Callis: The Royals are in a good spot. This is a Draft where there’s not a Spencer Torkelson or Casey Mize that’s head and shoulders above everybody else. There’s a tier of eight players who you could kind of put in any order you want. You have got four high school shortstops — Marcelo Mayer, Jordan Lawlar, Kahlil Watson, Brady House; the two Vanderbilt pitchers, Leiter and Kumar Rocker; and then you’ve got Louisville catcher Henry Davis and Jackson Jobe, a high school righty from Oklahoma. I’m pretty convinced that Mayer is the best player in the Draft. And Jack Leiter is No. 2. After that, Nos. 3-8, you can kind of put in any order. When I’ve talked to the Royals, they’re kind of in a wait-and-see position. They’re going to see who goes ahead of them and then take the best player available. There’s potential for one, maybe two teams ahead of them to potentially cut deal with players who aren’t in that top eight to save money to spend later, so with the Royals picking seventh, I think they’re going to be looking at two, three or four of the guys in that top eight.
It sounds like the Royals could be interested in any of the high school shortstops, so House could make sense at this spot since he’s still on the board, and an interesting dark horse candidate is South Carolina prep outfielder Will Taylor.
Fangraphs thinks it will be hard for the Royals to pass on Kumar Rocker if he’s there.
At some point a team will see Rocker, who still pitched pretty well with suppressed stuff in 2021, as too good a value to pass on. They’ll see the player he was more recently (low-90s, living off of pitch execution, fourth starter look) as his floor, with the upside that he returns to (and sustains) peak form as better than their other options. If Rocker goes ahead of this, then House, Jobe and Watson are the names attached to this pick. We’re not sure how the club views Lawlar since he hasn’t been expected to fall to them at all, but in this scenario he’s just a different D-backs pick (either Rocker or Watson) from being available here.
One of the few things that people around the industry seem to agree on is that Kansas City is likely to take Rocker if he gets here, and right now, he’s seen as likely to get here. The Royals were on Rocker back to his high school days, and he fits their recent preference for major conference college arms. They’re on House as well, and I’d imagine they would take a long look at Lawlar or Watson if either got this far.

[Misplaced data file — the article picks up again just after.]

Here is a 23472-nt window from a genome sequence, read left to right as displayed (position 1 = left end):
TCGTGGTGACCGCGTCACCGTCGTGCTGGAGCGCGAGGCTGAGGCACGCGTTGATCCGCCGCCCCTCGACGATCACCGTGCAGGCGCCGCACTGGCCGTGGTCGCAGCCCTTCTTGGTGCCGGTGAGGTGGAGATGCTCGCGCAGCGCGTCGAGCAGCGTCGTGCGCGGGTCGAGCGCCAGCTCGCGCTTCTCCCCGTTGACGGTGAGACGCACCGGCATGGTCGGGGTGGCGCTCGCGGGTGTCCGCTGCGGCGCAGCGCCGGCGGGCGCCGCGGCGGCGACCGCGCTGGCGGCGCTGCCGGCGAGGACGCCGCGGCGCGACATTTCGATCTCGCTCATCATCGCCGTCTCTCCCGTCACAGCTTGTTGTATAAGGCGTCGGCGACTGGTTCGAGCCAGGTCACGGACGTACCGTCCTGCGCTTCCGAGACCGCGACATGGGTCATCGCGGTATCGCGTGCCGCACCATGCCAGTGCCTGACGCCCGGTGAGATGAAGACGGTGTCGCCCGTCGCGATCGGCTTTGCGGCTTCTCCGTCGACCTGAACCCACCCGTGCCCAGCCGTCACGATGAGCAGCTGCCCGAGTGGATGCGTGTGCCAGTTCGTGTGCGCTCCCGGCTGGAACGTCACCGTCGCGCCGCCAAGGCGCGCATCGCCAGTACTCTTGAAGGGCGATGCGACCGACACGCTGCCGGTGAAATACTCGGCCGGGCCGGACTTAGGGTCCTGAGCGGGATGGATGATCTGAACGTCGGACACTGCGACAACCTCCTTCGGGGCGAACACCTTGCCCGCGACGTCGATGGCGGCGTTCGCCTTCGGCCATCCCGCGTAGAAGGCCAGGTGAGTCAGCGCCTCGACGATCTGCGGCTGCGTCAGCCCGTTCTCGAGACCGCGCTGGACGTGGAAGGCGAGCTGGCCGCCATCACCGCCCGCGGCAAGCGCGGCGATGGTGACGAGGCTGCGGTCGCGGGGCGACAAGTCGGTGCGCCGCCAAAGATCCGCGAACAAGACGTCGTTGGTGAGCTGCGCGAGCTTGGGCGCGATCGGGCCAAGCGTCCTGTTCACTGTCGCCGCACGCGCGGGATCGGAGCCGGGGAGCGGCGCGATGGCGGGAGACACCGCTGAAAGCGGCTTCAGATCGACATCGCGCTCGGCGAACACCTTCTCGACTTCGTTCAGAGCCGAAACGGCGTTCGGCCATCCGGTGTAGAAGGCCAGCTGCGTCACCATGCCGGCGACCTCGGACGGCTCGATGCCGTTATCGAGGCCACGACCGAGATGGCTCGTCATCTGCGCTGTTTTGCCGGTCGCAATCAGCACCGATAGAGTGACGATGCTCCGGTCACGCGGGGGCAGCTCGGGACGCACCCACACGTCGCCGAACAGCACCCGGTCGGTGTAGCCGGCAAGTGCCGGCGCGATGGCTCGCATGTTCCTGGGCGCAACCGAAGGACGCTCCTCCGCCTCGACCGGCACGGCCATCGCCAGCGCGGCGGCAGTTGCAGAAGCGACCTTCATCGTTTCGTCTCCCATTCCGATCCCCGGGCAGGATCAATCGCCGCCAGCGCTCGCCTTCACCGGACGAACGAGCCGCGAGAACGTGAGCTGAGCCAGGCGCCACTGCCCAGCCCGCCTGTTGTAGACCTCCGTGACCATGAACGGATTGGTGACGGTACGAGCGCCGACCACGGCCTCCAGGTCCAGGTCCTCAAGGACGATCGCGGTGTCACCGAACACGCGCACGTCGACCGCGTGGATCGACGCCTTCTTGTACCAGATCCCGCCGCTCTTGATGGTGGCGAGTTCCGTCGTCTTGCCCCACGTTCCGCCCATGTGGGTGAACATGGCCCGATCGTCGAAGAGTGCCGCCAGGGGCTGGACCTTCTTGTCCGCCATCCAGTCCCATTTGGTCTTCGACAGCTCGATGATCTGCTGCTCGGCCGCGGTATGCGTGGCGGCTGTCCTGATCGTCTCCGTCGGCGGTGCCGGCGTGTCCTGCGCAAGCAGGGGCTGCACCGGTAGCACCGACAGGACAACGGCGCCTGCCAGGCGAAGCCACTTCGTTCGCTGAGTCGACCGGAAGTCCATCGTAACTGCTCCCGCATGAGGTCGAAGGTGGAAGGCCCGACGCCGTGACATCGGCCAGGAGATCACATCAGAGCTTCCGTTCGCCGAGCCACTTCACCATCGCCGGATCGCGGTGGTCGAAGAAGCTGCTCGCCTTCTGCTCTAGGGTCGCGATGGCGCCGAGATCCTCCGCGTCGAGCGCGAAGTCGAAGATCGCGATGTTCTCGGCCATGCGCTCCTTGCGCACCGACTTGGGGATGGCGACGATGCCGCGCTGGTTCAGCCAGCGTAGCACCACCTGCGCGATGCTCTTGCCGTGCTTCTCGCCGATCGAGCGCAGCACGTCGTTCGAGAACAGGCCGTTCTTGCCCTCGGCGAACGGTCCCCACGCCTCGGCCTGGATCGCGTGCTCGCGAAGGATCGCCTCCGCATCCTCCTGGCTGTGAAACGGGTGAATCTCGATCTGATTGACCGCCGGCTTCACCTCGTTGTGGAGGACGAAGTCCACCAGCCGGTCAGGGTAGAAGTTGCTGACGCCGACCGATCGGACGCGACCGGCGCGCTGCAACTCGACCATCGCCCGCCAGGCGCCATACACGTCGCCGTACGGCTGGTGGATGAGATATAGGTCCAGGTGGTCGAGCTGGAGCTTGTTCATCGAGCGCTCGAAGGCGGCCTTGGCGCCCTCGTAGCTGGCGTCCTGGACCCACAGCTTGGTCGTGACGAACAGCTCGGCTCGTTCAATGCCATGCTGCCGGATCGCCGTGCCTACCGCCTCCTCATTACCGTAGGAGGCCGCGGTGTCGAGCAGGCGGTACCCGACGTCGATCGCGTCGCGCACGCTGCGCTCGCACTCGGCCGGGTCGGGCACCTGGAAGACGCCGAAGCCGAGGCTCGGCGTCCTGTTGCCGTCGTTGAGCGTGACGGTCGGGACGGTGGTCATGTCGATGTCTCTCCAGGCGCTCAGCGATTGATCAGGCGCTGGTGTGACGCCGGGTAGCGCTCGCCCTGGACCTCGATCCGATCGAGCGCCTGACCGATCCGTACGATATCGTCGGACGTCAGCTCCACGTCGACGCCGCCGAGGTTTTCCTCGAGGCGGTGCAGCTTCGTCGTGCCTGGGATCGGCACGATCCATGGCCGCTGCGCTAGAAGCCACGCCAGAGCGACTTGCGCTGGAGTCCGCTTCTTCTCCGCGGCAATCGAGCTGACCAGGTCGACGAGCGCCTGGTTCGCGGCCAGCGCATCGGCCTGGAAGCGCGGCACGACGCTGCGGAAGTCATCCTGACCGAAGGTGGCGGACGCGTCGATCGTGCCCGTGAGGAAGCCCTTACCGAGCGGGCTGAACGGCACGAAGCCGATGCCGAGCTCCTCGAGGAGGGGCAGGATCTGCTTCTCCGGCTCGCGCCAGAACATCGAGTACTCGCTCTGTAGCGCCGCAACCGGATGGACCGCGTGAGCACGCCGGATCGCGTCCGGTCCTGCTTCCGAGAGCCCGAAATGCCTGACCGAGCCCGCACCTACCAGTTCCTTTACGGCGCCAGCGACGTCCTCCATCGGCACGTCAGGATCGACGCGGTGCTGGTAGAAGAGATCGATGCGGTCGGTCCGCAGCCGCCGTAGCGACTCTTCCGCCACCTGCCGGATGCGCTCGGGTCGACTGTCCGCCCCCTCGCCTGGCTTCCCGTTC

Clint Scoles also sees Rocker as the likely choice, but notes the Royals could go for a prep infielder.
The Likely Pick and Fan Favorite: The Royals have drafted a large group of college pitching recently, and Kumar Rocker’s fading stock leaves him well-positioned to be there for the Royals. The fastball/slider combination he showed throughout his college career makes him a pretty safe pick to get to the back of a rotation, but he will need to mix in the cutter and changeup more to get to the front of a rotation. The Royals haven’t had a ton of luck in the draft with players landing in their spot, but Lacy and Rocker landing to them two years in a row would be pretty fortunate.
Pedigree Pick: As I’ve written already at RR, the pick that makes the most sense outside of Rocker if he was there is Brady House. He fits the mold with what they have taken in the past in Nick Pratto and Bobby Witt with highly coveted players for some time. Not only does he fit that pedigree, but his possible future position fits well with Witt at shortstop and House moving over to third base, where his potential power and defense fits very nicely.
Here are profiles of some of the players the Royals could consider with the #7 pick:
RHP Gunnar Hoglund, Mississippi (recently announced he needs Tommy John surgery)
Other good links:
Among the names likely to be available at #7, who should the Royals select?
This poll is closed
SS Brady House, Winder-Barrow HS
OF Sal Frelick, Boston College
RHP Kumar Rocker, Vanderbilt
OF Will Taylor, Dutch Fork HS